What if solving the ransomware problem was as simple as trying out a different tactic? Endpoint security, paying ransoms, and getting governments involved are all temporary, stop-gap measures that have little if any effect on your organization’s likelihood of being ransomed. That is what led us to create a ransomware defense deception campaign in the first place.
After tracing ransomware actors’ steps, we identified the common stages of their attacks and set out to define a campaign that would address their actions during different stages. We launched an alpha testing period of this ransomware campaign, and met with quite a bit of success, which we will outline below. All that led to our recently launched Ransomware Cloud Beta Program, in which we offer a chance to be part of the creation of this potentially groundbreaking technology.
Our team spent weeks developing this deception campaign to specifically target threat actors focused on ransomware. The campaign has two different features:
1) External: This involves installing pieces outside of the company perimeter (such as a public-facing external Windows server). In many of the alpha scenarios, we detected many different actors trying to compromise looking for weak credentials. Once they compromise the server logging in via RDP, they immediately try to gather information, find out if the machine belongs to the company, find out different features and networks and domains the machine is connected to, discover anything that can be useful for them to move laterally and get in. After the discovery phase, then we extract TTPS and IOCs.
2) Internal: This part of the campaign was developed after we observed the discovery phase of the attackers. It almost always started with seeking out available Active Directory domains, and determining relationships to find the biggest, most promising domain. That is why we created an internal aspect of the campaign, to be able to detect the movement that goes along with the discovery phase.
We advise to deploy both internal and external deployment. It’s important to deploy the external part of the campaign in order to detect attacks at very early stages. However, if the attacker is already inside, only an internal campaign can detect them. External is the first layer of detection. Internal is the second layer of detection and can actually be more efficient. A bonus? You won’t only be able to detect discovery phases of ransomware but also any other attackers inside your network, from red teams to insider threats.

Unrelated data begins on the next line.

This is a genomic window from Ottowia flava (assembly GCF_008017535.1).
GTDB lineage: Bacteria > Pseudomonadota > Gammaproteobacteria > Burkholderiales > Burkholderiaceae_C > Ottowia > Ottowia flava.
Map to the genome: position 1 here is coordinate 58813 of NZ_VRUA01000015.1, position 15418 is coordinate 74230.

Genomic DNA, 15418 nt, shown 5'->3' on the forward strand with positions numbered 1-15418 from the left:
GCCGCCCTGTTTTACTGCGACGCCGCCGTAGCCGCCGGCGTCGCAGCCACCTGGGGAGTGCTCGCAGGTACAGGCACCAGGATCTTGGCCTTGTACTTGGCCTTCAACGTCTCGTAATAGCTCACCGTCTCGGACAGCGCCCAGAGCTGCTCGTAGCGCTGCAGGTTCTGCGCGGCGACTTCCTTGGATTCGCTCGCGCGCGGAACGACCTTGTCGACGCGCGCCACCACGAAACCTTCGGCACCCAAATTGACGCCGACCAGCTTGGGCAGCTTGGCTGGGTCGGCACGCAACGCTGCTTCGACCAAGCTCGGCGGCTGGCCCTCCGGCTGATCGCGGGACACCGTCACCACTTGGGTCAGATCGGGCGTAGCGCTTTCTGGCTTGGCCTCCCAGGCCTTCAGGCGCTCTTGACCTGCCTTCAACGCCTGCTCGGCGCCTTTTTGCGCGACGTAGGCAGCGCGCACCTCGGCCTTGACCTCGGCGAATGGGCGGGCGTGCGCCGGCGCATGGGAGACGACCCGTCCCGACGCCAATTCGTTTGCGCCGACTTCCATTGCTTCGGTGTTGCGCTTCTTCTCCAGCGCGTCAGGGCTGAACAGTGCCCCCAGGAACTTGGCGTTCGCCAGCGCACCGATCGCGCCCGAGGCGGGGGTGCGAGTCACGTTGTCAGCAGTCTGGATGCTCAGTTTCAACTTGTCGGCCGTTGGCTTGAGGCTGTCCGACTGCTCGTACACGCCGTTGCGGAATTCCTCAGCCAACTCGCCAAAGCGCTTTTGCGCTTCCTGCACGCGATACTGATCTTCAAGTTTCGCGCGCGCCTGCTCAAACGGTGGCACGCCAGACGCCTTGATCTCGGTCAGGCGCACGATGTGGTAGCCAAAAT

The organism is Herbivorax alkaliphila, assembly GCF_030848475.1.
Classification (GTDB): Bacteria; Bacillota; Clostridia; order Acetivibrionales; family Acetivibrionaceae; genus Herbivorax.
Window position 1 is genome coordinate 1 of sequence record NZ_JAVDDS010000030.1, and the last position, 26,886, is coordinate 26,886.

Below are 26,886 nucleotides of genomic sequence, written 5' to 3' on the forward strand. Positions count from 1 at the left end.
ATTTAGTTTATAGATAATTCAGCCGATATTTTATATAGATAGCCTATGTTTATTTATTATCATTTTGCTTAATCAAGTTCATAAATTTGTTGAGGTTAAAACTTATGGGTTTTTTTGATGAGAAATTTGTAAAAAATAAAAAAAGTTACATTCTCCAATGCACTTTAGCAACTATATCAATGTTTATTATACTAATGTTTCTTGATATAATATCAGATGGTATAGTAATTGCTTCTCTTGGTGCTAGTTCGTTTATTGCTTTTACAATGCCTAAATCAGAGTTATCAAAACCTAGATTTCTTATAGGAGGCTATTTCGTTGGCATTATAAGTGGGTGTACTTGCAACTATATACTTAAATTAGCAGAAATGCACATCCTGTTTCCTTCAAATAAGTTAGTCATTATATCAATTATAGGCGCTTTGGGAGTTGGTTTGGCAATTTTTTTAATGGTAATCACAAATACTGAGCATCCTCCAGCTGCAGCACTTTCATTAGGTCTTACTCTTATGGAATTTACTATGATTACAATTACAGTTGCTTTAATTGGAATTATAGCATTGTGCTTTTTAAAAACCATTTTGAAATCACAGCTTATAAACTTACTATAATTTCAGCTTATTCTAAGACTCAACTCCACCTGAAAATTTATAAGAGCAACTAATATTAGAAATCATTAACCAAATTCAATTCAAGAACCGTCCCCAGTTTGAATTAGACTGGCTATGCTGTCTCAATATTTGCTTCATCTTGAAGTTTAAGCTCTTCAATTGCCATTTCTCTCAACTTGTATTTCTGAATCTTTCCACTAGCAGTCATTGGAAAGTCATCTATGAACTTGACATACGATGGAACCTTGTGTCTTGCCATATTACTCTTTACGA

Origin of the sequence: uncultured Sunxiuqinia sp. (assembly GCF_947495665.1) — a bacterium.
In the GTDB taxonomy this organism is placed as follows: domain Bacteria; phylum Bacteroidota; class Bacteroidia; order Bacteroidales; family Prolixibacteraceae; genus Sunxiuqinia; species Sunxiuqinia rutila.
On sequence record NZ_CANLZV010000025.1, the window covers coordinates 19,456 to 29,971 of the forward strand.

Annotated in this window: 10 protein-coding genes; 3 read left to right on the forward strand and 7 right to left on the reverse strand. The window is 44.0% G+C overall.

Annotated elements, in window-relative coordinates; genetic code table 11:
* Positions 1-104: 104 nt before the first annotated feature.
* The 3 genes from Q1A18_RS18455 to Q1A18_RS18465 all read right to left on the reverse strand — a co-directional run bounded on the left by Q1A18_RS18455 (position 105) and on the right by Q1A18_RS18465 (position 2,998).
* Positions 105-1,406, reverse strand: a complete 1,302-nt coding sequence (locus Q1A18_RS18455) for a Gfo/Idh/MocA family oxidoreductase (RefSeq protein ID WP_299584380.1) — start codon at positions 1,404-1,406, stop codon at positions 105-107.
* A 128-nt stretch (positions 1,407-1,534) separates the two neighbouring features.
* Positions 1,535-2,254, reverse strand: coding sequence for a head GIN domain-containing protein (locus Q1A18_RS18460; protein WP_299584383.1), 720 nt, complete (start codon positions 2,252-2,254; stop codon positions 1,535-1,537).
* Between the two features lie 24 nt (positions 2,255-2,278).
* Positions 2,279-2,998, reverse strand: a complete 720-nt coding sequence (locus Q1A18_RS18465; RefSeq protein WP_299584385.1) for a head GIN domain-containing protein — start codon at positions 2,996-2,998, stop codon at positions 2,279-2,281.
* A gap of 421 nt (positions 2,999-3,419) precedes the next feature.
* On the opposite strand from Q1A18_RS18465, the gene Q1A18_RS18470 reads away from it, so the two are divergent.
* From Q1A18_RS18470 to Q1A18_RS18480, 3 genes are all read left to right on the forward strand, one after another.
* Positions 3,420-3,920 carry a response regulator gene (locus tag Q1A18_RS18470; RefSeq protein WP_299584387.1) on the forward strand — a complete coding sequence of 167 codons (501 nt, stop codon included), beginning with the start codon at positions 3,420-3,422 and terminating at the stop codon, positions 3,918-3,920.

The Alpha Phase
When we ran this campaign in the alpha phase, we saw activity targeting all different sectors, from medical to government to insurance to retail. We saw that this campaign can benefit all companies from all sectors, especially companies that have invested less in security to date. When a company doesn’t have all the security layers in place, they become the low-hanging fruit for threat actors. Attackers can easily compromise them and hence tend to target them more often.
During the alpha phase, we learned that many attackers don’t use custom malware—they use off-the-shelf tools that are available in the operating system. They don’t install anything specific for discovery of network information. We also noted lateral movement and illicit credential access, in which attackers try to dump the credentials that are stored in the machine to be able to move on to the next machine.
Much of this activity was automated. The connections we saw were primarily coming from Tor, the anonymization network, although we also saw connections from VPNs and compromised hosts. They use automated scanning to log in and then switch to manual mode to execute. That discovery phase is done manually, but the scanning of the internet looking for windows machines is automated.
Once the attackers were in, during the alpha phase we observed them trying to find other credentials and jump from server to server to gain admin privileges. This is the last step before ransomware deployment, and thanks to our internal campaign in the alpha test we were able to detect them in that discovery phase, such as when they tried to connect to our windows server. This allowed us to collect the commands they execute and also know where they are coming from.
Another action we uncovered was the attackers seeking out all the backup mechanisms, in order to control those backups and even delete them or make them unavailable. This action ensures that when ransomware is deployed, the company won’t be able to use the backups.
We found in the alpha phase that, even if there was not a ransomware attack, organizations were able to collect threat intel on any suspicious activity that was happening. The campaign extracted attackers’ MOs and the tools and techniques they were using. It was also used successfully in real time with other third party apps.
The Beta Phase
This campaign is now in its beta version. Based on the findings we collect, the campaign will continue to improve, increasing the ratio of detection via continuous refining of the ransomware response. Companies that sign up for the trial will work hand-in-hand with our experts and be able to suggest new features, contributing to the road map of what will be a powerful tool against ransomware.
To Work With Us
Sign up today for the ransomware beta program. The deadline is June 23 to participate. We will select 10 companies to beta test with us.
Find Out More
Read more about our cyber deception platform here.